How to Retry the Riders: Quickly. 

The prosecutor who lost the case in the first police misconduct trial has some advice for his successor on how to keep the jury diverse.

The infamous case of the Riders, the four West Oakland cops accused of beating and planting evidence on dozens of young African-American men over the course of five years, is the East Bay morality play of our time. For many local black residents, the accusations seemed to confirm their daily experience with police departments in Oakland and elsewhere. For supporters of the four officers, the trial was simply a product of the cowardice of an urban Democratic machine willing to hang hardworking cops out to dry just to satisfy its vocal constituents.

The defense team led by attorney Michael Rains had been known to accomplish miracles long before it signed on for this case. But even so, almost everyone was stunned by how he and his colleagues in the Riders case managed to overcome a mountain of evidence that included the testimony of a whistle-blowing cop. After ten months of testimony -- the longest trial in Alameda County history -- and another 56 days of deliberations, the jury deadlocked on 27 charges in late September, setting the stage for a second, grueling trial.

Deputy District Attorney David Hollister had always planned to leave town after the Riders trial even if it hadn't gone south. He had lined up a gig with the Plumas County district attorney's office, where he hopes to spend the remainder of his career in peace and quiet. Now, the 37-year-old who prosecuted the Riders has explained how Rains outsmarted him and what the next prosecutor must do if he wants to put the rogue cops in jail.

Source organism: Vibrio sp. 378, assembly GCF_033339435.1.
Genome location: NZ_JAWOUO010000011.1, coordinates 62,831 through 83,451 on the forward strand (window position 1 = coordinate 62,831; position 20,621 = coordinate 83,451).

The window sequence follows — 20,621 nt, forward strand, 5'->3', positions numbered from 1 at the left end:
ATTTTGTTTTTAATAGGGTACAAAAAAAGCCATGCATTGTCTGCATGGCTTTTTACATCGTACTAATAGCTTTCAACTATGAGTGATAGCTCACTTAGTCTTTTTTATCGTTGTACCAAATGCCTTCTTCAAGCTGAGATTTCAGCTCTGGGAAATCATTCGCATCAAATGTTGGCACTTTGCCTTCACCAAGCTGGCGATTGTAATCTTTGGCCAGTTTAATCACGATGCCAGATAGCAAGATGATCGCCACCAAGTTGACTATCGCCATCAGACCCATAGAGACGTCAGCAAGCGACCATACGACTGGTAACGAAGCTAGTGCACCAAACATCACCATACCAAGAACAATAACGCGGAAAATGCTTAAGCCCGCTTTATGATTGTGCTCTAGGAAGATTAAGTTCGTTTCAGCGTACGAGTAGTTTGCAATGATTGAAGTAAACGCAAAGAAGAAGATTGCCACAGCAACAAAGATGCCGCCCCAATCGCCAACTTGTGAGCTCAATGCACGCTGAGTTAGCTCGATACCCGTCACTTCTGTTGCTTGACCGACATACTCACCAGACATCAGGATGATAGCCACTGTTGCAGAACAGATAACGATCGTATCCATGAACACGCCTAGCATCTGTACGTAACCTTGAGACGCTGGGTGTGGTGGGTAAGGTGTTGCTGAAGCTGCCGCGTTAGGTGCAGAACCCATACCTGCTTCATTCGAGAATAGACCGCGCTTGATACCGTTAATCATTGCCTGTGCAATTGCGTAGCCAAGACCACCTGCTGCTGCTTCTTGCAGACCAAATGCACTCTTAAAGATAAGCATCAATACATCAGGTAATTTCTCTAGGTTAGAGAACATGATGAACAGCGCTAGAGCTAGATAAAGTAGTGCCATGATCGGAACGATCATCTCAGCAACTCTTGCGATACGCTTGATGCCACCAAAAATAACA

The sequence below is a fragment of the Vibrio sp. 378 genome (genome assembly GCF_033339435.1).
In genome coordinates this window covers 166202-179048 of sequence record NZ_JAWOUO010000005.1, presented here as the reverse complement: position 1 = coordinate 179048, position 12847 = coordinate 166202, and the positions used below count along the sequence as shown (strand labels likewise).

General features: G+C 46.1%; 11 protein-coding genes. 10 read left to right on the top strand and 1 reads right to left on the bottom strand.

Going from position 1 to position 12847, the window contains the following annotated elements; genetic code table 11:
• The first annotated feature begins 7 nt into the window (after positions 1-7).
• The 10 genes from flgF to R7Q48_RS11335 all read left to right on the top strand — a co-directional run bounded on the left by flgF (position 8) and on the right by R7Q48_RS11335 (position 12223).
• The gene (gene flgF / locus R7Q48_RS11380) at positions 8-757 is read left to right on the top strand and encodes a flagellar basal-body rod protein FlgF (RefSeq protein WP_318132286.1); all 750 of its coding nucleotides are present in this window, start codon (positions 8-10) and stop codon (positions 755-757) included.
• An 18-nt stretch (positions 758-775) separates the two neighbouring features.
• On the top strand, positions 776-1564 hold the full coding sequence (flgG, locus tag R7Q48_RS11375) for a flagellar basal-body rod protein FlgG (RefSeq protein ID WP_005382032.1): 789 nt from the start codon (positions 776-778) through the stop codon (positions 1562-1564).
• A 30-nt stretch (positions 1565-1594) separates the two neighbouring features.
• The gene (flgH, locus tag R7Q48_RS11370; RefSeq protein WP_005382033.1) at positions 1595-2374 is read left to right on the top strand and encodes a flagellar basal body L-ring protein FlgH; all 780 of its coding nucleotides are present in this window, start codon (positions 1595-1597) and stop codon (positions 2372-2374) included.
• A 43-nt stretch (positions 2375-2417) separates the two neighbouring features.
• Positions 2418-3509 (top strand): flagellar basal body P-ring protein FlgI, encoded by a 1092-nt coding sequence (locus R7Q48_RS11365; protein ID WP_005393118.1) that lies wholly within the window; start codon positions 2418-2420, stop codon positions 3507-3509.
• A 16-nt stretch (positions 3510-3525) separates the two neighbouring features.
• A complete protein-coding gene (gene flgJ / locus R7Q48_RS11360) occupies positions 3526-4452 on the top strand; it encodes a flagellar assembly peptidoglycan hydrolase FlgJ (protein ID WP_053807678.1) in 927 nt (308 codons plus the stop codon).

According to Hollister, Rains and his colleagues put on a sort of bait-and-switch defense, in which they declared their intention to make one argument, but wound up presenting an entirely different one. The defense attorneys' opening statements made countless references to the grim realities of West Oakland, and claimed that this context was crucial to understanding the tough approach to crime their clients had to take. They argued that Mayor Jerry Brown and Police Chief Richard Word had put enormous pressure on their clients to crack down on crime and deliver results. "West Oakland was being overwhelmed by crime," Rains told the jury, according to the San Francisco Chronicle. "You will see the context that these officers were operating in." But such extenuating factors were only relevant if the Riders actually crossed the line and kicked some ass to make the streets safer.

In fact, Rider Chuck Mabanag implicitly repudiated this line of reasoning when he testified that he did nothing wrong. If the Riders did everything by the book, then there's no need to put their behavior in any context, Hollister argues. So why did Rains and his colleagues spend so much time presenting mitigating evidence? Why did they call Chief Word to the stand and ask him about crime-fighting directives issued by the city council? Why did they spend weeks talking about get-tough initiatives such as Project SANE, if not to explain why their clients resorted to extralegal means? Hollister claims they did it just to eat up time. "It was all smoke, a distraction for the jury that caused time to be consumed," he says. In addition, Hollister claims that the defense team insisted on individually questioning each potential juror -- a process virtually unheard of outside capital murder cases and one that takes enormous amounts of time.